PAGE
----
Conclusion - Pros
- Good resolution, natural accurate color, fairly subtle processing
- Huge, comprehensive feature set with real photographic control
- Lots of control over image parameters
- Wide selection of scene modes
- Excellent user interface
- Excellent all-metal construction
- Good white balance
- Very compact
- Big bright screen
- Very responsive operation, very low shutter lag
- Fast focus
- More customization options than normal in this class of camera
- Excellent battery life
- Comprehensive flash modes
- Improved burst mode
- ISO 1600 option (though see below)
- Good price
Conclusion - Cons
- Default settings do not necessarily produce the best results
- Default sharpening is a bit high (can be reduced)
- Macro mode doesn't get as close as some competitors
- Highlight clipping and some red channel clipping in wide dynamic range scenes
- Fairly consistent (but mild) over exposure in bright outdoor conditions.
- Intrusive noise reduction at ISO 400
- Only two aperture settings
- ISO 800 and 1600 not manually selectable, results not very good
- Have to use the docking cradle to charge battery and use AV output (or buy another lead)
- MPEG movies suffer from jaggies and other artefacts; not as good as the EX-Z750
Like the EX-Z750 before it, the EX-Z850 has much to commend it to the more serious photographer wanting a truly pocket-sized camera with real photographic control - in fact more so, given that the default settings produce images that lack the over-processed Technicolor look of its predecessor. It's also got a much better screen, much better flash and a few genuinely useful new tricks up its sleeve to boot.
Although we haven't had room here to cover in full the immense range of features on offer (there are, after all 34 'Best Shot' modes) I hope you've got an idea of just how much functionality Casio has shoehorned into the EX-Z850's slim, compact all-metal body. There simply isn't another camera this small on the market that offers such a wealth of photographic tools and fun - though ultimately often rather pointless - features. These include not only scene modes covering every conceivable shooting scenario but clever tools for everything from shooting - and straightening out - business cards shot at an angle to restoring old photos, special effects and high sensitivity modes (albeit high sensitivity with seriously questionable image quality). Going through the menus and options you sometimes get the feeling that Casio's engineers just didn't know when to say no!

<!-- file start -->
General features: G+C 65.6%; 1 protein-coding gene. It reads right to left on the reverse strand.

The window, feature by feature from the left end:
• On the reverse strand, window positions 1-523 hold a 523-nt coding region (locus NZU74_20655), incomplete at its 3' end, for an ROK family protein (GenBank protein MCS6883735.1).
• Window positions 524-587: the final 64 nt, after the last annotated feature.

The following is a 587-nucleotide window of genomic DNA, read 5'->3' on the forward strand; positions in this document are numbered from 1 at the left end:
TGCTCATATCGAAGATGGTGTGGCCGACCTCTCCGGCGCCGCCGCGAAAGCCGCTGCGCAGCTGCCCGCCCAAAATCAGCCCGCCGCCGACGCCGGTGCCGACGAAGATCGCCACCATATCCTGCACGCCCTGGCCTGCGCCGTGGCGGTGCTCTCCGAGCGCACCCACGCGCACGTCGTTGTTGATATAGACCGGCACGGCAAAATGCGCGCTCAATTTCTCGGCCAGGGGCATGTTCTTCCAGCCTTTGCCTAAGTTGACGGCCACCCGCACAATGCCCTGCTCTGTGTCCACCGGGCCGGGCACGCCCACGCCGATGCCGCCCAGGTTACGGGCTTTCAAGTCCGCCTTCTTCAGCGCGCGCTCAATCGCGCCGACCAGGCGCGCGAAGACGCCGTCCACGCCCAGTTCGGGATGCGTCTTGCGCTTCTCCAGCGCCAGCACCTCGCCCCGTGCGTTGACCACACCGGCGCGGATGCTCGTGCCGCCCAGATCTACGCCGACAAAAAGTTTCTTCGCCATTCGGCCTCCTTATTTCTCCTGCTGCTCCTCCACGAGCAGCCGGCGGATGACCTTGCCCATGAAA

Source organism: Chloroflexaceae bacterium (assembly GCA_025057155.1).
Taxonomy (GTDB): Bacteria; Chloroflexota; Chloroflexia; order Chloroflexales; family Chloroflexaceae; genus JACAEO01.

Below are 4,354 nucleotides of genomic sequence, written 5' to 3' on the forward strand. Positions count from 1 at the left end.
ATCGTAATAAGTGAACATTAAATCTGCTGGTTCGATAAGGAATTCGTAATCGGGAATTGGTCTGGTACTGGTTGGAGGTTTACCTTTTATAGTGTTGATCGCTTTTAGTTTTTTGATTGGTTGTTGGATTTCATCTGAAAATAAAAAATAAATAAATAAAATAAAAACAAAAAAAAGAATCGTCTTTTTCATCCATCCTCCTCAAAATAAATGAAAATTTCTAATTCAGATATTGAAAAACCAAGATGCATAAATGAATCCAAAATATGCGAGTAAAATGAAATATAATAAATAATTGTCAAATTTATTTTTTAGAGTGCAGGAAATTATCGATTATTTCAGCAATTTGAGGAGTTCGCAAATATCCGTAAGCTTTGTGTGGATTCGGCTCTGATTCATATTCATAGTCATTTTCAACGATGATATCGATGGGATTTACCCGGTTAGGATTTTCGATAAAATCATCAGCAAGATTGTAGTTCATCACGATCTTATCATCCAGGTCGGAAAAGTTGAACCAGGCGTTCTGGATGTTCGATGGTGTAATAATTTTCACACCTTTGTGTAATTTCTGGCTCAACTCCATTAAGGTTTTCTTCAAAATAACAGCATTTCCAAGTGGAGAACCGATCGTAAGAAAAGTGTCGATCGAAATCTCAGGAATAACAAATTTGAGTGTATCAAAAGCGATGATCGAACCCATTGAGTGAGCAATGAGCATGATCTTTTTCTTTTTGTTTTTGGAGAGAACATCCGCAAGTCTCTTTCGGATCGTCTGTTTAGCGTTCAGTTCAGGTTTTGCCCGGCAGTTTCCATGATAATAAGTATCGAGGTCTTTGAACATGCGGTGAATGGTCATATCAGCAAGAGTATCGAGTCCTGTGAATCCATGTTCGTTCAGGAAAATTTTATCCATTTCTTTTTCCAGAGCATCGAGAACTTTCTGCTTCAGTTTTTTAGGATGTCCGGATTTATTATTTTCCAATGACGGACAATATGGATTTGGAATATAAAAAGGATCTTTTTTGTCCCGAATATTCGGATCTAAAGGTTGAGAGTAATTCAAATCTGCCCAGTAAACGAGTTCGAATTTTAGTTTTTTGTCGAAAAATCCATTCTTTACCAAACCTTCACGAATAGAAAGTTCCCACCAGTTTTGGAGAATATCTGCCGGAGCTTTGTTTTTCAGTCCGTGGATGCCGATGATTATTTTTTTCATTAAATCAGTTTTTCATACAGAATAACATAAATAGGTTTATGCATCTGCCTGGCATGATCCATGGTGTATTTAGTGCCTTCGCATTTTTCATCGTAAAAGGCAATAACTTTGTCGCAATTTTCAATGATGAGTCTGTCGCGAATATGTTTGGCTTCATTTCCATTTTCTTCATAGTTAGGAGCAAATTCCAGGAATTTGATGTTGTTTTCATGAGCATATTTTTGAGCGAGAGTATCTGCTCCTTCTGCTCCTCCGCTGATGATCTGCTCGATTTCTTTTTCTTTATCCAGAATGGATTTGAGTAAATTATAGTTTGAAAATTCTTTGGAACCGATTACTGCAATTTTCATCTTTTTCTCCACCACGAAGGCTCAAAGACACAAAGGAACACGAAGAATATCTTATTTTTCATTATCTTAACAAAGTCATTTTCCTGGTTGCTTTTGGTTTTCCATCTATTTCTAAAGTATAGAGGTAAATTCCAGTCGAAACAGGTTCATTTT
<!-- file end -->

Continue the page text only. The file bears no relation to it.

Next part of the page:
Features aside the output from the EX-Z850 is a slightly more mixed bag, and shows this is a camera much better suited to the more experienced user than the wealth of scene modes might suggest. To get the most out of it you really do need to either play a little with the various parameters (the tendency to overexpose means AE-compensation is often called for) - or do some post processing; something the occasionally rather flat results lend themselves well to. The parameters you can control - saturation, contrast and brightness - really need some tweaking to get the best results. It would be ideally suited to an SLR user wanting something they could carry easily on the days when they don't fancy lugging a lot of heavy gear around, or for anyone who wants a 'point and shoot' model that can, if need be, allow them to experiment with manual settings as their knowledge and expertise grows.
So then, a camera that improves on its highly capable predecessor, and one that proves anyone writes off Casio because it is better known for cheap watches than high performance cameras is ignoring one of the most innovative manufacturers in the market. But it is also a camera with a few infuriating - though far from fatal - flaws that mean it can't be considered 100% foolproof, and though capable of some of the best results in its class the EX-Z850 doesn't necessarily supply them using its default, fully automatic settings, which is unfortunate.
Also unfortunate is the - doubtless marketing led - decision to increase the pixel count to 8 million pixels for no good reason. Not only does the resultant need for higher noise reduction actually reduce the resolution marginally, but the new sensor (in this camera at least) suffers from poor movie quality and is very sensitive to highlight clipping - a real problem when combined with the mild overexposure. I would have been much happier to see the EX-Z750 with all the operational improvements but the same sensor (or even the new 6MP 1/2.5 CCD, which certainly has lower noise than this one).
In the final analysis, however, the EX-Z850 has more to recommend it than many sub-compact models - not least for the huge feature set (which will give you months of fun), and the comprehensive photographic control. It's beautifully made, fast, has a stunning screen and is really enjoyable in use. It's frustrating that Casio has come so near - and yet remained so far - from creating the perfect 'serious' sub-compact in both this model and its predecessor, but the fact remains that - in experienced hands - it still comes closer than any of its competitors. We can't give it a Highly Recommended for all the reasons mentioned above, but I have no qualms about recommending it to anyone wanting something that offers a lot more than just 'point and shoot' functionality in an attractive, and truly pocketable package